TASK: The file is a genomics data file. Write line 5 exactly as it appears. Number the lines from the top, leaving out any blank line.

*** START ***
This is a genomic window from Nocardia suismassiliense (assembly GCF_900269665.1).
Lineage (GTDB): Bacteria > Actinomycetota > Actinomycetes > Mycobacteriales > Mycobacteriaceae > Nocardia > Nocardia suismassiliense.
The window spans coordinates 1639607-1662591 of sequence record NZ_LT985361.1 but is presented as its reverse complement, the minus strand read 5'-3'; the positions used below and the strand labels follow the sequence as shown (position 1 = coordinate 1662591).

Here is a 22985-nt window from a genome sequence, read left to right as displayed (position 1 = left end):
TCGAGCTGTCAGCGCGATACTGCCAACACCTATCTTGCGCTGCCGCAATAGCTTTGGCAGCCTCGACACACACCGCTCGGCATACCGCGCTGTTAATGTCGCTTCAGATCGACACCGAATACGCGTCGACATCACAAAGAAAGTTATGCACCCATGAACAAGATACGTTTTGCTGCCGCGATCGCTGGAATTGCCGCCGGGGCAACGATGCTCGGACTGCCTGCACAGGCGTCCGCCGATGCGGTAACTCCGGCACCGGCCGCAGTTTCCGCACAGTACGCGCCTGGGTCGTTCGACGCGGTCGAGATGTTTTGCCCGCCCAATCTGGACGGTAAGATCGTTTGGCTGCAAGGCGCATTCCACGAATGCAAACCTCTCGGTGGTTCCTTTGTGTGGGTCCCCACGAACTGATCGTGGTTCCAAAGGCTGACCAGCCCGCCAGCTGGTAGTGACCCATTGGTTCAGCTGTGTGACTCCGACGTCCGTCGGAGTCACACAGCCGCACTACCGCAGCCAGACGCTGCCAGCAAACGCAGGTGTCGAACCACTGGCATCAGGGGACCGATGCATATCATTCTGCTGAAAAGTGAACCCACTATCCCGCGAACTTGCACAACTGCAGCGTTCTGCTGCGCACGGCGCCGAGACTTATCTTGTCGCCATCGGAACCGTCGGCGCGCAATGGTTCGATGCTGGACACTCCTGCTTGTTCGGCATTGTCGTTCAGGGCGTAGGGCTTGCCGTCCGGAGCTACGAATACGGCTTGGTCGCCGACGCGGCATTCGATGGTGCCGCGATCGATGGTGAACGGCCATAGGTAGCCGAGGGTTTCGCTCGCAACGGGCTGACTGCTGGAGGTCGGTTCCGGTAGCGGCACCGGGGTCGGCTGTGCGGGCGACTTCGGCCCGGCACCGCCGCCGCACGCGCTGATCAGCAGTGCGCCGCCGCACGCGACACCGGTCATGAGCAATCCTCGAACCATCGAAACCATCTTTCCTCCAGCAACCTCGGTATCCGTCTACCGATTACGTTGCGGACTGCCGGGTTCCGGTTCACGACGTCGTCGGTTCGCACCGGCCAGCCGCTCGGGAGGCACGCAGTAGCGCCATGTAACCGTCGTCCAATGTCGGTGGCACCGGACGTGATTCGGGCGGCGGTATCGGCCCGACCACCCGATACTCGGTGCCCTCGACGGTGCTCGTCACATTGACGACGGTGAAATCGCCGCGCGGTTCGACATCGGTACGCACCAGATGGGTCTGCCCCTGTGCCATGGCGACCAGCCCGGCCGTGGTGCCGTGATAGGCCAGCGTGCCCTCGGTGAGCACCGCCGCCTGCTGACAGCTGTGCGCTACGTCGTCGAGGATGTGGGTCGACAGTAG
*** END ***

TCGAGCTGTCAGCGCGATACTGCCAACACCTATCTTGCGCTGCCGCAATAGCTTTGGCAGCCTCGACACACACCGCTCGGCATACCGCGCTGTTAATGTCGCTTCAGATCGACACCGAATACGCGTCGACATCACAAAGAAAGTTATGCACCCATGAACAAGATACGTTTTGCTGCCGCGATCGCTGGAATTGCCGCCGGGGCAACGATGCTCGGACTGCCTGCACAGGCGTCCGCCGATGCGGTAACTCCGGCACCGGCCGCAGTTTCCGCACAGTACGCGCCTGGGTCGTTCGACGCGGTCGAGATGTTTTGCCCGCCCAATCTGGACGGTAAGATCGTTTGGCTGCAAGGCGCATTCCACGAATGCAAACCTCTCGGTGGTTCCTTTGTGTGGGTCCCCACGAACTGATCGTGGTTCCAAAGGCTGACCAGCCCGCCAGCTGGTAGTGACCCATTGGTTCAGCTGTGTGACTCCGACGTCCGTCGGAGTCACACAGCCGCACTACCGCAGCCAGACGCTGCCAGCAAACGCAGGTGTCGAACCACTGGCATCAGGGGACCGATGCATATCATTCTGCTGAAAAGTGAACCCACTATCCCGCGAACTTGCACAACTGCAGCGTTCTGCTGCGCACGGCGCCGAGACTTATCTTGTCGCCATCGGAACCGTCGGCGCGCAATGGTTCGATGCTGGACACTCCTGCTTGTTCGGCATTGTCGTTCAGGGCGTAGGGCTTGCCGTCCGGAGCTACGAATACGGCTTGGTCGCCGACGCGGCATTCGATGGTGCCGCGATCGATGGTGAACGGCCATAGGTAGCCGAGGGTTTCGCTCGCAACGGGCTGACTGCTGGAGGTCGGTTCCGGTAGCGGCACCGGGGTCGGCTGTGCGGGCGACTTCGGCCCGGCACCGCCGCCGCACGCGCTGATCAGCAGTGCGCCGCCGCACGCGACACCGGTCATGAGCAATCCTCGAACCATCGAAACCATCTTTCCTCCAGCAACCTCGGTATCCGTCTACCGATTACGTTGCGGACTGCCGGGTTCCGGTTCACGACGTCGTCGGTTCGCACCGGCCAGCCGCTCGGGAGGCACGCAGTAGCGCCATGTAACCGTCGTCCAATGTCGGTGGCACCGGACGTGATTCGGGCGGCGGTATCGGCCCGACCACCCGATACTCGGTGCCCTCGACGGTGCTCGTCACATTGACGACGGTGAAATCGCCGCGCGGTTCGACATCGGTACGCACCAGATGGGTCTGCCCCTGTGCCATGGCGACCAGCCCGGCCGTGGTGCCGTGATAGGCCAGCGTGCCCTCGGTGAGCACCGCCGCCTGCTGACAGCTGTGCGCTACGTCGTCGAGGATGTGGGTCGACAGTAG